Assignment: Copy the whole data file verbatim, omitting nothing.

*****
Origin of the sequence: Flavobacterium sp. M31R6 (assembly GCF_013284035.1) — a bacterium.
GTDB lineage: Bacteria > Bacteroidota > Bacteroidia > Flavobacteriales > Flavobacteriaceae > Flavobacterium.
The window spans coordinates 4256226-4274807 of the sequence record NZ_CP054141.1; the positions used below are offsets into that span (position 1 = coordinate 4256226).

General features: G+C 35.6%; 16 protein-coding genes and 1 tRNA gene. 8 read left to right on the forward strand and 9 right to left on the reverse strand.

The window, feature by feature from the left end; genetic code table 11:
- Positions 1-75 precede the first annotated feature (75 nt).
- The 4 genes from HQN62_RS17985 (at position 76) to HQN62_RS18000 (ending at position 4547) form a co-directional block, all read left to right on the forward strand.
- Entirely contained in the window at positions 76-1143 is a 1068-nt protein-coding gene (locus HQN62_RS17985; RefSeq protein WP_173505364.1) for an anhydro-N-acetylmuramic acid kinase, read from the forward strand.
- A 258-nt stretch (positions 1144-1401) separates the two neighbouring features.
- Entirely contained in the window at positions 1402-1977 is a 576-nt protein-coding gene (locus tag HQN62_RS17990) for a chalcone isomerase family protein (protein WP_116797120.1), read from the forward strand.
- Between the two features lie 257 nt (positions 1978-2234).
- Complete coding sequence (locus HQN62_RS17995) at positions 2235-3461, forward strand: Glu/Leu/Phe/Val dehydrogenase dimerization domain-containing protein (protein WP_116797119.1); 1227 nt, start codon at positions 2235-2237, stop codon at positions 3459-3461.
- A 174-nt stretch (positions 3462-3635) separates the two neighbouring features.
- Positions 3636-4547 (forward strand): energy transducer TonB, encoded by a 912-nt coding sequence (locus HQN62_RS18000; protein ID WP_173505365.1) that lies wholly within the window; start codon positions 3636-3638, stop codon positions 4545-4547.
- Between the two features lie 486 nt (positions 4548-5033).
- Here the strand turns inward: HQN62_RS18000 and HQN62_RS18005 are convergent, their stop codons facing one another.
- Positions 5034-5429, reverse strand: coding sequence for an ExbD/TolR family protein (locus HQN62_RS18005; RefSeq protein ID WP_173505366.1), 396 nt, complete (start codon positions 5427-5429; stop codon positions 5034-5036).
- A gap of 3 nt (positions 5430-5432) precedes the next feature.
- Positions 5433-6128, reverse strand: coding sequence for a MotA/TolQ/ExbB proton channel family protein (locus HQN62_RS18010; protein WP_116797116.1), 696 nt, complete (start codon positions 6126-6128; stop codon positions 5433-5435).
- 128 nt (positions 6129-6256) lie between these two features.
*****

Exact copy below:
Origin of the sequence: Flavobacterium sp. M31R6 (assembly GCF_013284035.1) — a bacterium.
GTDB lineage: Bacteria > Bacteroidota > Bacteroidia > Flavobacteriales > Flavobacteriaceae > Flavobacterium.
The window spans coordinates 4256226-4274807 of the sequence record NZ_CP054141.1; the positions used below are offsets into that span (position 1 = coordinate 4256226).

General features: G+C 35.6%; 16 protein-coding genes and 1 tRNA gene. 8 read left to right on the forward strand and 9 right to left on the reverse strand.

The window, feature by feature from the left end; genetic code table 11:
- Positions 1-75 precede the first annotated feature (75 nt).
- The 4 genes from HQN62_RS17985 (at position 76) to HQN62_RS18000 (ending at position 4547) form a co-directional block, all read left to right on the forward strand.
- Entirely contained in the window at positions 76-1143 is a 1068-nt protein-coding gene (locus HQN62_RS17985; RefSeq protein WP_173505364.1) for an anhydro-N-acetylmuramic acid kinase, read from the forward strand.
- A 258-nt stretch (positions 1144-1401) separates the two neighbouring features.
- Entirely contained in the window at positions 1402-1977 is a 576-nt protein-coding gene (locus tag HQN62_RS17990) for a chalcone isomerase family protein (protein WP_116797120.1), read from the forward strand.
- Between the two features lie 257 nt (positions 1978-2234).
- Complete coding sequence (locus HQN62_RS17995) at positions 2235-3461, forward strand: Glu/Leu/Phe/Val dehydrogenase dimerization domain-containing protein (protein WP_116797119.1); 1227 nt, start codon at positions 2235-2237, stop codon at positions 3459-3461.
- A 174-nt stretch (positions 3462-3635) separates the two neighbouring features.
- Positions 3636-4547 (forward strand): energy transducer TonB, encoded by a 912-nt coding sequence (locus HQN62_RS18000; protein ID WP_173505365.1) that lies wholly within the window; start codon positions 3636-3638, stop codon positions 4545-4547.
- Between the two features lie 486 nt (positions 4548-5033).
- Here the strand turns inward: HQN62_RS18000 and HQN62_RS18005 are convergent, their stop codons facing one another.
- Positions 5034-5429, reverse strand: coding sequence for an ExbD/TolR family protein (locus HQN62_RS18005; RefSeq protein ID WP_173505366.1), 396 nt, complete (start codon positions 5427-5429; stop codon positions 5034-5036).
- A gap of 3 nt (positions 5430-5432) precedes the next feature.
- Positions 5433-6128, reverse strand: coding sequence for a MotA/TolQ/ExbB proton channel family protein (locus HQN62_RS18010; protein WP_116797116.1), 696 nt, complete (start codon positions 6126-6128; stop codon positions 5433-5435).
- 128 nt (positions 6129-6256) lie between these two features.